Do you want to update your DNS when your IP changes? Are you using a router running OpenWRT and Cloudflare? Then this short guide is perfect for you!
Let’s dive right into it. The OpenWRT router needs to modify your DNS settings on Cloudflare, so we need to create an API token. We could use the global API token, but we’ll use an API token with more limited access instead.
Creating a token on Cloudflare
Head to Cloudflare and go to My profile -> API Tokens -> Create Token -> Create custom token.
Give your token a name, e.g., OpenWRT DDNS and add the following permissions:
- Zone, Zone: Read
- Zone, DNS: Edit
Under Zone Resources, select Include, then Specific Zone and choose your domain, e.g., example.com. Hit Continue to summary and then Create Token.
Remember to take note of this token as you’ll need it later.
Next up is configuring OpenWRT to work with Cloudflare. We’ll mostly use the Web GUI, but we’ll also SSH into the router to make a small change to how authentication is done with Cloudflare.
In the Web GUI, do the following:
- Go to System -> Software and press Update lists.
- Enter “ddns” into the filter field, and press Install on the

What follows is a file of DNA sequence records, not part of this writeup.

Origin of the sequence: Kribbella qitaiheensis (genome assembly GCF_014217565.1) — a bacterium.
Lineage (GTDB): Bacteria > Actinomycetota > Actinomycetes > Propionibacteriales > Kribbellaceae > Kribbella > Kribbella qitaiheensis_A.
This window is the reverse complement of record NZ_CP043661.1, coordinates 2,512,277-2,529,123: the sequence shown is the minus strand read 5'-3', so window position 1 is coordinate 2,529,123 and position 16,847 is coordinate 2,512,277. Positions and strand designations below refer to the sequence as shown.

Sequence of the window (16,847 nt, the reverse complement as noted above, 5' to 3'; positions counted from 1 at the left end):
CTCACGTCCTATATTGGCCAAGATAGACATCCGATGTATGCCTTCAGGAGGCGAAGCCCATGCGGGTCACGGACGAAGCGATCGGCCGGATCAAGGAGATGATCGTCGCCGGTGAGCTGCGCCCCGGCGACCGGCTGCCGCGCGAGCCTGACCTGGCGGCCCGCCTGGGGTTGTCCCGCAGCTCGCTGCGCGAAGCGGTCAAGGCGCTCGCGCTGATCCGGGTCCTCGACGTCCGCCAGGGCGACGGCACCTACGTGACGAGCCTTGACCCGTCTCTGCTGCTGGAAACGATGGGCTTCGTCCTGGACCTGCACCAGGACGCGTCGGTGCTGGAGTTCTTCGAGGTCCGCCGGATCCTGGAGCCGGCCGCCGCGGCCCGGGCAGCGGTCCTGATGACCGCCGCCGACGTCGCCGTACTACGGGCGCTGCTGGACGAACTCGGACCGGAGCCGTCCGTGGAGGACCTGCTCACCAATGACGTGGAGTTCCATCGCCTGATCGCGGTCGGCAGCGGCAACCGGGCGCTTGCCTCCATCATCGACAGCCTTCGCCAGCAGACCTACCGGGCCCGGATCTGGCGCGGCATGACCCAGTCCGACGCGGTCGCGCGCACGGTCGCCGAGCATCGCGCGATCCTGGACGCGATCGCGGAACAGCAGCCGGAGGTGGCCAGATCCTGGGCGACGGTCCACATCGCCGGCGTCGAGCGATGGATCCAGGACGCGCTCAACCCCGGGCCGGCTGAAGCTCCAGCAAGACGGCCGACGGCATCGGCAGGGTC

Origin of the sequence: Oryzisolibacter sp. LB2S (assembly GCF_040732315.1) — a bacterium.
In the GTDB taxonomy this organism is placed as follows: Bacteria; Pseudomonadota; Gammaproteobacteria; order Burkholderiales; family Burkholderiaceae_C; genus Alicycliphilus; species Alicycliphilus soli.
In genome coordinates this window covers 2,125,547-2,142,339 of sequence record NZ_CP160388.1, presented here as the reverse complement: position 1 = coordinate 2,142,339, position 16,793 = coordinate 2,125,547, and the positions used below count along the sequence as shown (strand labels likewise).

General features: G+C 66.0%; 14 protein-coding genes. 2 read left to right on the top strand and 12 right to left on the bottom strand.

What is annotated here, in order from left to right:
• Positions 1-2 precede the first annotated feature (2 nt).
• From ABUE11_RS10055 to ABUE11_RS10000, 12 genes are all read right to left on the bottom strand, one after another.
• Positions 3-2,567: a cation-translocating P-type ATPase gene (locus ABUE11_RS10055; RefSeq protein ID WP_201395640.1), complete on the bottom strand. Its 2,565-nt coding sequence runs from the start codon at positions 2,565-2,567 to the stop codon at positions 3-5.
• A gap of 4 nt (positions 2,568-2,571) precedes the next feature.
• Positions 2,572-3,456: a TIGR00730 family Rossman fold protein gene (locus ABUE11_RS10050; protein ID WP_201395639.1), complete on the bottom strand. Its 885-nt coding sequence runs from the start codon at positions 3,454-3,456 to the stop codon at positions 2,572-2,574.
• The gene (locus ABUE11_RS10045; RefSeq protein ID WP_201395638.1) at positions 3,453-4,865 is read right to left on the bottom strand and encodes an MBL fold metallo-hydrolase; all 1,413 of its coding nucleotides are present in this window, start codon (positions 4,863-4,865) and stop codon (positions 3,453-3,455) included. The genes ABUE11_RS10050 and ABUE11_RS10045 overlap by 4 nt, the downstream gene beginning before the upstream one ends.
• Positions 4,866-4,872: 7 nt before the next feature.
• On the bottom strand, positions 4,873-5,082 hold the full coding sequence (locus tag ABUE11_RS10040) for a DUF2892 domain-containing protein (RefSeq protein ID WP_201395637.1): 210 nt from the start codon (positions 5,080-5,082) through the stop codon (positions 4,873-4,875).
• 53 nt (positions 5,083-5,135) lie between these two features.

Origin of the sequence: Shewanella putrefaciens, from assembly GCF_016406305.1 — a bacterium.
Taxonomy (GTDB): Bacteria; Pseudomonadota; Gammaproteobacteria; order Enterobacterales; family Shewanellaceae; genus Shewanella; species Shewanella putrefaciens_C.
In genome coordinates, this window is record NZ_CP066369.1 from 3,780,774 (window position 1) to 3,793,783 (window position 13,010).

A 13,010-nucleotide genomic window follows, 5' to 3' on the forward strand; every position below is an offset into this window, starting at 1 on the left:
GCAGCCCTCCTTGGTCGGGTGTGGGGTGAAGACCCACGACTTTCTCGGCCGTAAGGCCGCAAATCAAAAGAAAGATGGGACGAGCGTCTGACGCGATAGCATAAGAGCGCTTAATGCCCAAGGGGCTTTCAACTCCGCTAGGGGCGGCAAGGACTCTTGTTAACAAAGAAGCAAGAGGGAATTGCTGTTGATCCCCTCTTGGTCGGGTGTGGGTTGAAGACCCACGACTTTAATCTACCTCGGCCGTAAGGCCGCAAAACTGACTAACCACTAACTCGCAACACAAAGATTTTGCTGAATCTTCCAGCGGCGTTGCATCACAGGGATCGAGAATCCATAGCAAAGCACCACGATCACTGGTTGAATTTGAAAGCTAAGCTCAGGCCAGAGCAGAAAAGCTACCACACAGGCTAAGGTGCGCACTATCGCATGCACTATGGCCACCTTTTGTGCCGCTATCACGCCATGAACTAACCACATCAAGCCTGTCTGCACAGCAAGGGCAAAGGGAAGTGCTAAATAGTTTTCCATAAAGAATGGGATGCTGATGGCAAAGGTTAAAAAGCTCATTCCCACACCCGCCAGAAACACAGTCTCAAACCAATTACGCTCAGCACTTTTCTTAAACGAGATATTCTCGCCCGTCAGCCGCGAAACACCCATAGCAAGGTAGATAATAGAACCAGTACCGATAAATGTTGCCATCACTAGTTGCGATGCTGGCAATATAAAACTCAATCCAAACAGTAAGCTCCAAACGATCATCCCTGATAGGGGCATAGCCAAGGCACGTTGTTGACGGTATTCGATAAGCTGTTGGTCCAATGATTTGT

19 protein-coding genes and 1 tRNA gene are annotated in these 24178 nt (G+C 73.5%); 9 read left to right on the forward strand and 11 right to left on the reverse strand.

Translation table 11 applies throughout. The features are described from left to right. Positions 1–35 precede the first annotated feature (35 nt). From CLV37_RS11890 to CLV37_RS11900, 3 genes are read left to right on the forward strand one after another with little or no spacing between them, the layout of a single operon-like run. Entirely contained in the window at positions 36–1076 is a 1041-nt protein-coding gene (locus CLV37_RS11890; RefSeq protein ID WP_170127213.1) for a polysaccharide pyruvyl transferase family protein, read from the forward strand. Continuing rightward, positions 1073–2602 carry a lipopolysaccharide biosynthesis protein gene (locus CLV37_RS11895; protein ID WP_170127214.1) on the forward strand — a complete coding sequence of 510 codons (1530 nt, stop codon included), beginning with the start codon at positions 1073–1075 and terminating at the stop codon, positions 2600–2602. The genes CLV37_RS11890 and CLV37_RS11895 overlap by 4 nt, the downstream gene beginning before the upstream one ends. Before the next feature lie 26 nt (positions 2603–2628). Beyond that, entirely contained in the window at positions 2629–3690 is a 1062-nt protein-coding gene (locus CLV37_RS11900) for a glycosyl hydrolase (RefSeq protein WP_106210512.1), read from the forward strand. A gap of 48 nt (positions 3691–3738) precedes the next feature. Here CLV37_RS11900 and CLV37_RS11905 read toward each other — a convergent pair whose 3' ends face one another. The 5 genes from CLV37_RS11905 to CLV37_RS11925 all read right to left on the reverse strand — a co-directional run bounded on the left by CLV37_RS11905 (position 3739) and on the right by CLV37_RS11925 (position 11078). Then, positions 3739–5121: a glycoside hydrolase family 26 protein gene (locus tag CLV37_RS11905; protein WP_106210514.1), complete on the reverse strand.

- Log out of the GUI and back in. You should now have a Services -> Dynamic DNS option. Go to it.
- Press Edit on
- Set DDNS Service provider to
cloudflare.com-v4and click Switch service.
- Then set Lookup Hostname and Domain to the domain you want to update, e.g.,
example.com. Check the Enable and the Use HTTP Secure checkbox, set Path to CA-Certificate to
- Finally, set the Username to
Bearerand paste the Cloudflare token you created into the Password field and hit Save and Apply.
If you want to update a subdomain instead, use the following format in the Domain field:
[email protected] and
sub.example.com in the Lookup field.
The settings should now look something like this:
Great work. We’re almost done.
Change how your current IP is determined
If you head to Network -> Interfaces and you can see an IPV4-address under WAN, then OpenWRT knows what your current IP is, and you can skip this step.
However, if you don’t see an IP address there, you’ll have to go to Services -> Dynamic DNS -> press Edit on myddns_ipv4 -> Go to Advanced Settings tab and change IP address source to something else.
Start using it
Now, head to Services -> Dynamic DNS and press Restart DDns.
Congratulations! 🎉 It should now be up and running. You can press Edit -> Log file viewer to view the log of what it’s doing.
If you have any questions, feel free to ask! 🙂
Questions and answers
Not all situations are the same, so here are some hopefully helpful answers where the problem is slightly different.
What if I’m using Cloudflare to proxy traffic for the domain I’m using with DDNS?
The setup above works by using DNS to check what IP the domain
example.com points to. If the domain doesn’t point to your current IP, then it’s updated.
But what if you’re also using Cloudflare to proxy requests? When Cloudflare is proxying the requests,
example.com no longer points at your IP address directly. Instead,